Three outlaw buddies rob a bank, but one of them is wounded. His two partners and his girlfriend take his share of the loot and run off, leaving him to be captured by the sheriff. Years ... See full summary »
When he sustains a rodeo injury, star rider Jeff McCloud returns to his hometown after many years of absence. He signs on as a hired hand with a local ranch, where he befriends fellow ranch... See full summary »
Capt. Richard Lance is unjustly held responsible, by his men and girlfriend, for an Indian massacre death of beloved Lt. Holloway. Holloway is killed while escorting a dangerous Indian ... See full summary »
New ranch owner Frank Madden, half Indian but posing as white, arrives just as an all white jury finds the three white Shipley brothers who lynched three Indians innocent. There is soon ... See full summary »
A twelve year old Joey Slade sees his father gunned down in front of him and decides that he will dedicate his life to ridding society of all outlaws. He assumes the name Jack and as an ... See full summary »
Harold D. Schuster
Strong emotions flare as Guy Madison flits between Cathy Downs and Carole Mathews
"Massacre River" is a noir western, not 100%, but quite a lot, enough to differentiate it from being a routine oater. Its darkness shows up in the story and in the black and white photography. The latter is at times really nice, with some beautifully done long shots in Canyon de Chelly National Monument in Arizona. In one early and notable shot, a long line of Indians comes riding along a ridge and then down into a plain to a fort. The interior scene when Rory Calhoun comes gunning for Guy Madison is beautifully shadowed and composed as well. There is an escape sequence through canyons and plains, accompanied by appropriate thundering music, that reminds me of other noir westerns of that time.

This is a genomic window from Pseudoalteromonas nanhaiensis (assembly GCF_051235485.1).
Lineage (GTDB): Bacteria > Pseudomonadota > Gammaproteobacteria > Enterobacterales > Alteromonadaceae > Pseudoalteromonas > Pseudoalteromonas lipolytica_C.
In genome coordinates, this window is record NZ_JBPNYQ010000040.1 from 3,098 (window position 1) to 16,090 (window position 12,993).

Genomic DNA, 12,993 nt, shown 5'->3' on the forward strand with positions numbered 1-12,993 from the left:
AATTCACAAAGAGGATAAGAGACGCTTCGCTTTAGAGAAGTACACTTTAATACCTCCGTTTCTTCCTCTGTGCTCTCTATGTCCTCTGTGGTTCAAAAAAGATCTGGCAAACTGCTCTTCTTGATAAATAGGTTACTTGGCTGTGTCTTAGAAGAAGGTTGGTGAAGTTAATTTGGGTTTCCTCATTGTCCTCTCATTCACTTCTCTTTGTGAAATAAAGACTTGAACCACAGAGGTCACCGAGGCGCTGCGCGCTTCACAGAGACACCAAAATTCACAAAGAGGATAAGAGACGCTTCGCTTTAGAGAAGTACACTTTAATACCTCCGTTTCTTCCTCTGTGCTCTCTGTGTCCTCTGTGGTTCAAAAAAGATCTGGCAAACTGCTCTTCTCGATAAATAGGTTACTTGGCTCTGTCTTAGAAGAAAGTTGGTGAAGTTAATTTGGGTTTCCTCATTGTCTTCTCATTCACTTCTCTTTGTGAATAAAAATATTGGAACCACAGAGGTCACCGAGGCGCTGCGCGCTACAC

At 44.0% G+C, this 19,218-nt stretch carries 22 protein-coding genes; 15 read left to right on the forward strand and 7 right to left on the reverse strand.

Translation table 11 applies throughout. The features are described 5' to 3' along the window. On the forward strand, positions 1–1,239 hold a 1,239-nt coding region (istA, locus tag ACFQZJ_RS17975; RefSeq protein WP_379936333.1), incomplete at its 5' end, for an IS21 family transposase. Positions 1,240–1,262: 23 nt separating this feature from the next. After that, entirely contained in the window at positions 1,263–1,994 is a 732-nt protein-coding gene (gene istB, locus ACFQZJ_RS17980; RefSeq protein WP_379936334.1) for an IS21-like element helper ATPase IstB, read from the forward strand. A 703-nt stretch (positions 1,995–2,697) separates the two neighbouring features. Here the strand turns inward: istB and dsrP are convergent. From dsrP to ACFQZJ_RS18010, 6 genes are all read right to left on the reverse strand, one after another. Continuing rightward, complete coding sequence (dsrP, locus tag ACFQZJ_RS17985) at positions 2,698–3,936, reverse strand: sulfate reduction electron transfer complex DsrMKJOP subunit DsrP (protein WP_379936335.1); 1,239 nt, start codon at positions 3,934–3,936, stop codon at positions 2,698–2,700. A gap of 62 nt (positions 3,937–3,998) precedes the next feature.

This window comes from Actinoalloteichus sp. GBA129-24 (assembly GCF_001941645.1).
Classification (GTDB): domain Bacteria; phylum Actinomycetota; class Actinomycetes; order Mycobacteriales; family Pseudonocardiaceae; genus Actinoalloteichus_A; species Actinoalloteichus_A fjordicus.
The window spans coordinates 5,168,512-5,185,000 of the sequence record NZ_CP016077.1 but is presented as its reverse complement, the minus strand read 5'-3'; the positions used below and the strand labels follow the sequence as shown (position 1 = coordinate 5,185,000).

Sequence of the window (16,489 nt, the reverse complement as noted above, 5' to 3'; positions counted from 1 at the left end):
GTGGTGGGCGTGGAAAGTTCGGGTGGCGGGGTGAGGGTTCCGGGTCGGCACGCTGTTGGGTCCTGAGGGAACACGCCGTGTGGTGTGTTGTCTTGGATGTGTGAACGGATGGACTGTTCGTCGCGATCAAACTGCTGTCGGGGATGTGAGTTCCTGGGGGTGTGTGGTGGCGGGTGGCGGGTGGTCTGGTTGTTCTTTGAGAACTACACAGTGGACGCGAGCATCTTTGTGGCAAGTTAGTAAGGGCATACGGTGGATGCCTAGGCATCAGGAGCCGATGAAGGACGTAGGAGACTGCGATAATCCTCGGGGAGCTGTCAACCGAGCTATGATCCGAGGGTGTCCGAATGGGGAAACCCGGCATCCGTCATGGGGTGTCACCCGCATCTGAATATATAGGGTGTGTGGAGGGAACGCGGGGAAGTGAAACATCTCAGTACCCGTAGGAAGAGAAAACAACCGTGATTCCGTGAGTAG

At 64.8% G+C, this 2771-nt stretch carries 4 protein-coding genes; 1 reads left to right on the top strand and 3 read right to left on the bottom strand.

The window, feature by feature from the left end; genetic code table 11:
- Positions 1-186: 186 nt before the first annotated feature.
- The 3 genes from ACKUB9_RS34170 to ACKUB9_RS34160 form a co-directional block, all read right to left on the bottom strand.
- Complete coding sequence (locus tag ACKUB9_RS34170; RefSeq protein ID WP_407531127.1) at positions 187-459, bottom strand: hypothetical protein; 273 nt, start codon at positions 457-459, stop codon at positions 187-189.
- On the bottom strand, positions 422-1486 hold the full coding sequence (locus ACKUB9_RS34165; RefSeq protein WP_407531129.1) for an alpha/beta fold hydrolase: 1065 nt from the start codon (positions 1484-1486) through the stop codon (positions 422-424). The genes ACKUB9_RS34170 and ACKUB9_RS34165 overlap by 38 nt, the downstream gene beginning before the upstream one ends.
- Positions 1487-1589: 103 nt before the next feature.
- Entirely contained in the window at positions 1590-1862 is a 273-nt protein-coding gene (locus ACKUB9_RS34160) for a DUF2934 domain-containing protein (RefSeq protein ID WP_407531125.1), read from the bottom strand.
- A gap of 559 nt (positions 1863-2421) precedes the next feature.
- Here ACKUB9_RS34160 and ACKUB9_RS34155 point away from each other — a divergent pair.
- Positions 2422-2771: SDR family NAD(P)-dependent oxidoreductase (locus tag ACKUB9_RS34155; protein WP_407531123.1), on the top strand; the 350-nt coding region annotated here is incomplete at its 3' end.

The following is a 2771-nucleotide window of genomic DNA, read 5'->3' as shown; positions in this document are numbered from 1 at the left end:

The movie at first seems like any number of westerns with cavalry. Calhoun and Madison are buddies who are competing over the affections of Cathy Downs. She, it will be recalled, made an impression in "The Dark Corner" as the wife of Clifton Webb, and she was Clementine in "My Darling Clementine". She chooses Madison, who seems a bit overwhelmed. He later finds himself drawn to saloon owner Carole Mathews. You have got to give her credit for hanging in there and surviving in the tough movie business, first in many uncredited roles and then getting more meaty parts, of which this is one. She's partners with Steve Brodie, in his slimier persona. Mathews falls hard for Madison, thereby erasing some of her assumed checkered past.
In true noir fashion, we have a couple that wants to escape to a better life but find events going against them. These I will not reveal. But suffice to say that the light-heartedness at the movie's opening quite soon gives way to a dark story with several shootings, and not out in the sun good guys versus bad guys either. These are driven by stronger personal feelings.
Eventually, the story gives in to some standard but unpredictable outcomes. The movie comes off as being at best an average entry rating a 5 or a 6, but it has these points of interest. Surely, Guy Madison fans will want to see it, and so will Rory Calhoun fans. The two ladies also do a fine job, with Mathews having the larger role.
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